LAC LA BICHE, Alta. — A mayor in northern Alberta says he has major concerns about 10 of 11 doctors deciding to no longer cover emergency and obstetrics services at his community’s hospital.
Physicians from the Associated Medical Clinic in Lac La Biche said in a letter Thursday that they are resigning their hospital privileges effective July 31.
No one from the clinic returned calls for comment, but the letter said recent government funding changes require the doctors to focus on the clinic and stop working at the hospital.
Mayor Omer Moghrabi of Lac La Biche County said the hospital serves a large area northeast of Edmonton that includes urban and rural communities, as well as First Nations and Metis settlements.
“The closest (hospital) might be a couple hours away to Cold Lake or Bonnyville or 2 1/2 hours to Edmonton if it’s an emergency,” he said Friday. “We have an air ambulance, the busiest in the province, because it covers such a large area.
“Minutes count, never mind hours, when you have emergencies.”
Moghrabi said the change could put a lot of strain on residents in the area.
The Alberta government walked away from bargaining with doctors and on April 1 pushed through changes to how they can bill for services.
That has led to a lawsuit by the Alberta Medical Association, which argues doctors’ charter rights were violated by not having access to third-party arbitration.
Moghrabi said he’s asking the Alberta Urban Municipalities Association and the Rural Municipalities of Alberta to put through emergency resolutions asking the United Conservative government to get back to bargaining before doctors start leaving the province.
“During this pandemic, I don’t think there’s any other jurisdiction on the planet that’s fighting with their front-line providers, their doctors and their health services,” he said.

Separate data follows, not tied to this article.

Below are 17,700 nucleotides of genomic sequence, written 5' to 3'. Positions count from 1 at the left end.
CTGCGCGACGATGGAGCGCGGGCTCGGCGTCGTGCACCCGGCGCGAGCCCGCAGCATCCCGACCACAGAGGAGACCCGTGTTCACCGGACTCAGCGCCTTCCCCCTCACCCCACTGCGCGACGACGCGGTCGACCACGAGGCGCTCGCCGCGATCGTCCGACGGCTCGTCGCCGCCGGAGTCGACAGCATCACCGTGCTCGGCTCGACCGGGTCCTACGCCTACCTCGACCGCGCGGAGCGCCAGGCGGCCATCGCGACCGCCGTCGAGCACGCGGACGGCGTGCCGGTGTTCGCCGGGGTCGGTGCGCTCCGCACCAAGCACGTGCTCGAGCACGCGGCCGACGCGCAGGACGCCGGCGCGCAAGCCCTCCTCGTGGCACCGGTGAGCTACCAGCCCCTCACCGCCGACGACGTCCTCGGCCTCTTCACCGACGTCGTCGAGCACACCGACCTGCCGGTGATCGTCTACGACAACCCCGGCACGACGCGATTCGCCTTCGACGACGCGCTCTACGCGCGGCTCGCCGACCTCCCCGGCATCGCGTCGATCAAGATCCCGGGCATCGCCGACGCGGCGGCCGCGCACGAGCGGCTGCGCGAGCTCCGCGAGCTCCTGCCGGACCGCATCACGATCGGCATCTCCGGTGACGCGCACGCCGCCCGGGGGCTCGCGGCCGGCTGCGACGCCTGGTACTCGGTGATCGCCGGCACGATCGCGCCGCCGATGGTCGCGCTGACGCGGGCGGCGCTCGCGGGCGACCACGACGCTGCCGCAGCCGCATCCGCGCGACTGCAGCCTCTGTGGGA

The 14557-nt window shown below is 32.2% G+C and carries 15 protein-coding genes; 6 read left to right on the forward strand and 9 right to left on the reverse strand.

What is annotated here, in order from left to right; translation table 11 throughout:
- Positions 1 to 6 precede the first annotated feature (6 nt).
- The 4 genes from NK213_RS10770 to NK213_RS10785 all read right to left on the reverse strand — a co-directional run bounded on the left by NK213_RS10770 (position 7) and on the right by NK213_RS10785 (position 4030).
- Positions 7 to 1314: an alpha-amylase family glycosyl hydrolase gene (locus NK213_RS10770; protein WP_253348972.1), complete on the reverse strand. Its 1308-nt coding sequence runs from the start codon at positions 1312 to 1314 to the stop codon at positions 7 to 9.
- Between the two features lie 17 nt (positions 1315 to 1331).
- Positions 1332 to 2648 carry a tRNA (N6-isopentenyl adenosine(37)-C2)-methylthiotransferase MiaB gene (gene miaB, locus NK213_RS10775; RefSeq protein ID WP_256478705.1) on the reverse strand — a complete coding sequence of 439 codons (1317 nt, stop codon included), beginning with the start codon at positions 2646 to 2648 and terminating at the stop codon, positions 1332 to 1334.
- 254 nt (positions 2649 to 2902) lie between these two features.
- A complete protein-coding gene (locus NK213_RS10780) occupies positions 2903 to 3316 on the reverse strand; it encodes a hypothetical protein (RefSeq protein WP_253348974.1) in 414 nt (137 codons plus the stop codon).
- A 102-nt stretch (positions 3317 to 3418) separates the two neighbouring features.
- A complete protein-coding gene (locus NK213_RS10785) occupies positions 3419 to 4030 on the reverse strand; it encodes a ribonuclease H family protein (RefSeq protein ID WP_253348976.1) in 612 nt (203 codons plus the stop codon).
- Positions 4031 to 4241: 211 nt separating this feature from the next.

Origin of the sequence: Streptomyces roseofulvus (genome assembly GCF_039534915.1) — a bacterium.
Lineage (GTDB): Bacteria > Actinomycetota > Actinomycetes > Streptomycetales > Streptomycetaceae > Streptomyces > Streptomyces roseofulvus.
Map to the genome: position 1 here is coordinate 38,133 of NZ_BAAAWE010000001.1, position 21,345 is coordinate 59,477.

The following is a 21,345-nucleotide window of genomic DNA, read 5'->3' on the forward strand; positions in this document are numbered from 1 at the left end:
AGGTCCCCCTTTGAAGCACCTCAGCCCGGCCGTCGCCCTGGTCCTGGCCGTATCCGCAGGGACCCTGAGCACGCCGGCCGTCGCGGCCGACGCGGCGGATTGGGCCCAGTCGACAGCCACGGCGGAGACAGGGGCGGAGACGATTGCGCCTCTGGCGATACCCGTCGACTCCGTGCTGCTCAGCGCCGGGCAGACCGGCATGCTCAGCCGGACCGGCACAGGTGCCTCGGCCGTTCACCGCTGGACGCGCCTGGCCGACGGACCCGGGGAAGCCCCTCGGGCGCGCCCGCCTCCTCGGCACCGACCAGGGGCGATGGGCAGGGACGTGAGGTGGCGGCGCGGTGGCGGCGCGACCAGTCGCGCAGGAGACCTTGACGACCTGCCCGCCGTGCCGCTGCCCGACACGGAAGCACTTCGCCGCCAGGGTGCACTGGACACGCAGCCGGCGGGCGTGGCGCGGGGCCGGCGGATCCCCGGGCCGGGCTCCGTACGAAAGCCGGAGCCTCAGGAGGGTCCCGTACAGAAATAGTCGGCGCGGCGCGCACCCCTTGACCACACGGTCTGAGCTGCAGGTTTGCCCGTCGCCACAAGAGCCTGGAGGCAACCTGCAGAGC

Steve Buick, Health Minister Tyler Shandro’s press secretary, said the government is maintaining payments to physicians at $5.4 billion this year and it could be even higher due to COVID-19.
The province, he said, will ensure that people in the Lac La Biche area get the care they need.
“If these physicians choose to voluntarily give up their privileges in a way that would reduce access to care, we will … replace them and ensure access is maintained,” Buick said in an email late Thursday.
“We will also begin exploring longer-term solutions to augment and stabilize physician services in Lac La Biche and any other community as required.”
Doctors in at least two other communities — Stettler and Sundre — in central Alberta have also decided to give up their hospital privileges to focus on their clinics.
Moghrabi said he’s not worried about the doctors deserting Lac La Biche during the COVID crisis, but he is concerned that they will leave the province once it’s over.
“What it does is paves the way for them to go to other jurisdictions,” he said. “It took just about 15 years to recruit a lot of these doctors … and we’re going to end up losing them.”
Opposition NDP health critic David Shepherd said it would be difficult for Shandro to replace all the doctors.
“He’s completely ignored the incredible damage he’s done,” Shepherd said. “For him to suggest that with the wave of his hand he can suddenly conjure up more doctors to replace the seven in Stettler, these 10 in Lac La Biche, the eight in Sundre.
“I can guarantee in the weeks to come we’re going to hear of more.”
Doctors have said for weeks that the changes would force hundreds of clinics across the province, particularly in rural areas, to reduce staff or close their doors.
This report by The Canadian Press was first published April 17, 2020
— By Colette Derworiz in Edmonton
The Canadian Press